Steve Jobs' resignation: Will it change the way consumers see Apple?

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Steve Jobs is a marketing genius. This is a fact. Some would say his greatest success is illustrated by consumer behavior leading up to and following launches of Apple products. These announcements always have an aura of mystery about them, and in the days leading up to one, rumors abound: “Is he going to show off a new iPhone? Or is Steve going to walk onstage in his turtleneck and jeans and casually demonstrate a new technology that will blow my mind and completely change the way I communicate?” There are quite a few blogs devoted to such Apple whisperings.

The Wall Street Journal even took a ride on the rumor mill today by including in an article on Jobs' resignation that Apple's next reinvention of a common device may be the TV. As we anxiously await Apple's next product launch, one now has to wonder: Will we be meeting iTV for the first time?

Apple product launches grab national headlines and drive consumers to vie for products that are often priced much higher than comparable brand counterparts. The company can accurately boast that its retail sales per square foot of store space is the highest in the nation.

Apple is also right now the most valuable consumer brand in the world, not only beating out such giants as Coca-Cola and McDonalds, but also Google, which came not in second place, but fifth.

Not too bad for a company founded in 1976 that, upon Jobs' return in 1997 (he was forced out in 1985), was, as the Journal put it, “a diminished company, saddled with mediocre products and reputedly only months from bankruptcy.”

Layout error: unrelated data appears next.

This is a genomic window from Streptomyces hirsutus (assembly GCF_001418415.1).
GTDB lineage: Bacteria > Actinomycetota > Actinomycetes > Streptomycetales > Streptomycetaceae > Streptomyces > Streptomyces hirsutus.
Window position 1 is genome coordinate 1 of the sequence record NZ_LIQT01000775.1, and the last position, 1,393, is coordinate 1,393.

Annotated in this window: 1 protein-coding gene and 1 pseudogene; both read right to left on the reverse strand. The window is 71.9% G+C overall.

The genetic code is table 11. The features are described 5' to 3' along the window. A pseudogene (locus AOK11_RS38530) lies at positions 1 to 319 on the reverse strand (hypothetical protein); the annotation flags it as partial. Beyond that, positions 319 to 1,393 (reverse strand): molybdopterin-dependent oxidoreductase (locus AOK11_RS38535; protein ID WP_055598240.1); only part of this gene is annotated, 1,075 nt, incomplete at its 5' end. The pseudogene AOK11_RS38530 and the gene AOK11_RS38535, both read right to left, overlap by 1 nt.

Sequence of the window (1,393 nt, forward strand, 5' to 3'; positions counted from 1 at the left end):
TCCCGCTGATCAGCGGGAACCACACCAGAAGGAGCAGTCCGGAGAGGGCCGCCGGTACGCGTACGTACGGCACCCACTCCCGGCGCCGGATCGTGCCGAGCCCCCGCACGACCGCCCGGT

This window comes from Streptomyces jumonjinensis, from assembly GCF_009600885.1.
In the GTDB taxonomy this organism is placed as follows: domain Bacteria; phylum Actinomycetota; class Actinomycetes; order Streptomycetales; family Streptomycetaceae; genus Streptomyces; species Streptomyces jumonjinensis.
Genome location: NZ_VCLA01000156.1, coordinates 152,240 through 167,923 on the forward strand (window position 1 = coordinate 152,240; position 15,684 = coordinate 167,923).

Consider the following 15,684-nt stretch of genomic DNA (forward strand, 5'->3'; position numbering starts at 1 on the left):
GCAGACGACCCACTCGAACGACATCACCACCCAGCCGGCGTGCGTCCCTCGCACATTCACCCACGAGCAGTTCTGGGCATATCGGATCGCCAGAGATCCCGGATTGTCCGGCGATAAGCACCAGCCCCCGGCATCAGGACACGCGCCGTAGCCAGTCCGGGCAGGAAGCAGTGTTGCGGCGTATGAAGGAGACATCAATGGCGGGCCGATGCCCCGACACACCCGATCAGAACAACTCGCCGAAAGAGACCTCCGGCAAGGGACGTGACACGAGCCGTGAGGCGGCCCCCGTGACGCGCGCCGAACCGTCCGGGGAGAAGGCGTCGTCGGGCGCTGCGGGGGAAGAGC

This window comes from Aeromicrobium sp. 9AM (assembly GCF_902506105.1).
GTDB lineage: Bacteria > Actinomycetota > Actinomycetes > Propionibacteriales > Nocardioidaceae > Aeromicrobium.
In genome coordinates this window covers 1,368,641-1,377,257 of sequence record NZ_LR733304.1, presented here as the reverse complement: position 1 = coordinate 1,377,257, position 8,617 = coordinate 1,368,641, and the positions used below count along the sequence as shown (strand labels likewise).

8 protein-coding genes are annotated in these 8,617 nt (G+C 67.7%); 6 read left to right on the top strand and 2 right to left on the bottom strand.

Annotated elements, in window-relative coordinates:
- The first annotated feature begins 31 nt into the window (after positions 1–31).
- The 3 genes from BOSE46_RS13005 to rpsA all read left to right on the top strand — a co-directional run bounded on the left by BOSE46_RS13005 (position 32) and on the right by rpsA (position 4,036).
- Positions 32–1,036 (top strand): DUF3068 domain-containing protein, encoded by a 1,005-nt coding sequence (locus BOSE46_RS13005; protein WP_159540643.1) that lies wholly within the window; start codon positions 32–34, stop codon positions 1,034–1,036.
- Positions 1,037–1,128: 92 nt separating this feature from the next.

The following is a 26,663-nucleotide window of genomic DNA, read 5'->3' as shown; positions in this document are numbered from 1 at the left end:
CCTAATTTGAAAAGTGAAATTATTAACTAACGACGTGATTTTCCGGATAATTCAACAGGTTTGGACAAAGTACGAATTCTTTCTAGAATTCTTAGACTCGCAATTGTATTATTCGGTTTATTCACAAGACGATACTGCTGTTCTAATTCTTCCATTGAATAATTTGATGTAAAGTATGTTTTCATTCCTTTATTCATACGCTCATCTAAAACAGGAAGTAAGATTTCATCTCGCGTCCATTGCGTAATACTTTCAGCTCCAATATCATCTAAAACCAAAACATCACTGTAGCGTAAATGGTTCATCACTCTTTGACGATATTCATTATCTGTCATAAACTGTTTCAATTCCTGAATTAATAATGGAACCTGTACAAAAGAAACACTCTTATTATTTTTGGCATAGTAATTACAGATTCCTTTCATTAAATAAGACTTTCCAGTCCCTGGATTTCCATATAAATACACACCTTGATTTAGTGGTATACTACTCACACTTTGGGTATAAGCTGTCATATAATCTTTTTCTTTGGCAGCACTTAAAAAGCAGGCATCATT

Apple products are, of course, considered to be top-of-the-line and are often used as status symbols — The Christian Science Monitor noted that Apple is able to charge a premium for the “fashion statement” of owning Apple products — but much of the brand's popularity can be ascribed to its enigmatic longtime CEO and cofounder. It is Jobs' showmanship, combined with his casual and unchanging uniform, that engages consumers and sparks Silicon Valley excitement. There is even a blog devoted to chronicling Jobs' mock turtleneck choices through the years.  

Perhaps Jobs' best marketing success is in marketing the man himself. And not just when it comes to announcing the launch of a tech device. The news that he would be stepping down as Apple's CEO was met with rumor mongering and headlines, but while most people know about Jobs' health problems, many were unaware that someone else has already been at the helm of Apple as Jobs took time off to address his medical needs. That man, Tim Cook, has been officially named Apple's new CEO. He formerly was the company's COO.

Many news reports, focused on the theme of “what will Apple do without Steve Jobs?” overlooked another important point, which is included in a letter Jobs posted to Apple's website. Jobs may no longer be CEO, but he's not leaving Apple behind. He will remain an Apple employee and has asked to serve as chairman of its board of directors.

Questions remain. For example, will Cook appear in a suit or a turtleneck when he introduces us to the TV of the future?

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